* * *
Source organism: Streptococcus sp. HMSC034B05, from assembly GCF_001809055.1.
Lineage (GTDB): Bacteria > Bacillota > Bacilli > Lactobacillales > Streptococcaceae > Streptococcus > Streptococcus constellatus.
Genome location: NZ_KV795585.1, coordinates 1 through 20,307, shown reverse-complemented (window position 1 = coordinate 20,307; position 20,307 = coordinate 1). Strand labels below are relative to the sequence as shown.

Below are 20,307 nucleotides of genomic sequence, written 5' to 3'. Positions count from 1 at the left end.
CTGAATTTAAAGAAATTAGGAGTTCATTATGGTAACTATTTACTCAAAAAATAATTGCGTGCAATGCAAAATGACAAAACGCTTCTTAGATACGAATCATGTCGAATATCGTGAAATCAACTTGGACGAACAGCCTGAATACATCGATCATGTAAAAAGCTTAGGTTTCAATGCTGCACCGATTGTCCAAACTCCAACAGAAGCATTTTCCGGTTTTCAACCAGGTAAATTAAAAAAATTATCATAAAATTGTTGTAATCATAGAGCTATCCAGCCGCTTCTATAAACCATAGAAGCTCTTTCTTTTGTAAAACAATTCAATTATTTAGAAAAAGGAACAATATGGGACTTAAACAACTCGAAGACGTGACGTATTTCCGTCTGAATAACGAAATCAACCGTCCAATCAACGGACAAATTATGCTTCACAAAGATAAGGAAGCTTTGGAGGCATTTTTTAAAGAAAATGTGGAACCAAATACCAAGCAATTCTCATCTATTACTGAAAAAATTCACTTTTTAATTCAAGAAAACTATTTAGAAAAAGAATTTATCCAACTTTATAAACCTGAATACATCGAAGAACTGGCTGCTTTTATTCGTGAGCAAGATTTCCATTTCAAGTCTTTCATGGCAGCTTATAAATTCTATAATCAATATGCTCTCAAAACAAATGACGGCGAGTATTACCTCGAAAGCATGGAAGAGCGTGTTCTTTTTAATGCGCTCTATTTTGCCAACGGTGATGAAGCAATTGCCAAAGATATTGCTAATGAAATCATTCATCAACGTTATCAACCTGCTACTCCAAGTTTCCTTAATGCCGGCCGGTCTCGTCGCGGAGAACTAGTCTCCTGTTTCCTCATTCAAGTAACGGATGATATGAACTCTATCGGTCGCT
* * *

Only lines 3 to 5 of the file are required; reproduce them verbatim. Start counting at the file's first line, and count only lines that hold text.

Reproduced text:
Genome location: NZ_KV795585.1, coordinates 1 through 20,307, shown reverse-complemented (window position 1 = coordinate 20,307; position 20,307 = coordinate 1). Strand labels below are relative to the sequence as shown.

Below are 20,307 nucleotides of genomic sequence, written 5' to 3'. Positions count from 1 at the left end.
CTGAATTTAAAGAAATTAGGAGTTCATTATGGTAACTATTTACTCAAAAAATAATTGCGTGCAATGCAAAATGACAAAACGCTTCTTAGATACGAATCATGTCGAATATCGTGAAATCAACTTGGACGAACAGCCTGAATACATCGATCATGTAAAAAGCTTAGGTTTCAATGCTGCACCGATTGTCCAAACTCCAACAGAAGCATTTTCCGGTTTTCAACCAGGTAAATTAAAAAAATTATCATAAAATTGTTGTAATCATAGAGCTATCCAGCCGCTTCTATAAACCATAGAAGCTCTTTCTTTTGTAAAACAATTCAATTATTTAGAAAAAGGAACAATATGGGACTTAAACAACTCGAAGACGTGACGTATTTCCGTCTGAATAACGAAATCAACCGTCCAATCAACGGACAAATTATGCTTCACAAAGATAAGGAAGCTTTGGAGGCATTTTTTAAAGAAAATGTGGAACCAAATACCAAGCAATTCTCATCTATTACTGAAAAAATTCACTTTTTAATTCAAGAAAACTATTTAGAAAAAGAATTTATCCAACTTTATAAACCTGAATACATCGAAGAACTGGCTGCTTTTATTCGTGAGCAAGATTTCCATTTCAAGTCTTTCATGGCAGCTTATAAATTCTATAATCAATATGCTCTCAAAACAAATGACGGCGAGTATTACCTCGAAAGCATGGAAGAGCGTGTTCTTTTTAATGCGCTCTATTTTGCCAACGGTGATGAAGCAATTGCCAAAGATATTGCTAATGAAATCATTCATCAACGTTATCAACCTGCTACTCCAAGTTTCCTTAATGCCGGCCGGTCTCGTCGCGGAGAACTAGTCTCCTGTTTCCTCATTCAAGTAACGGATGATATGAACTCTATCGGTCGCT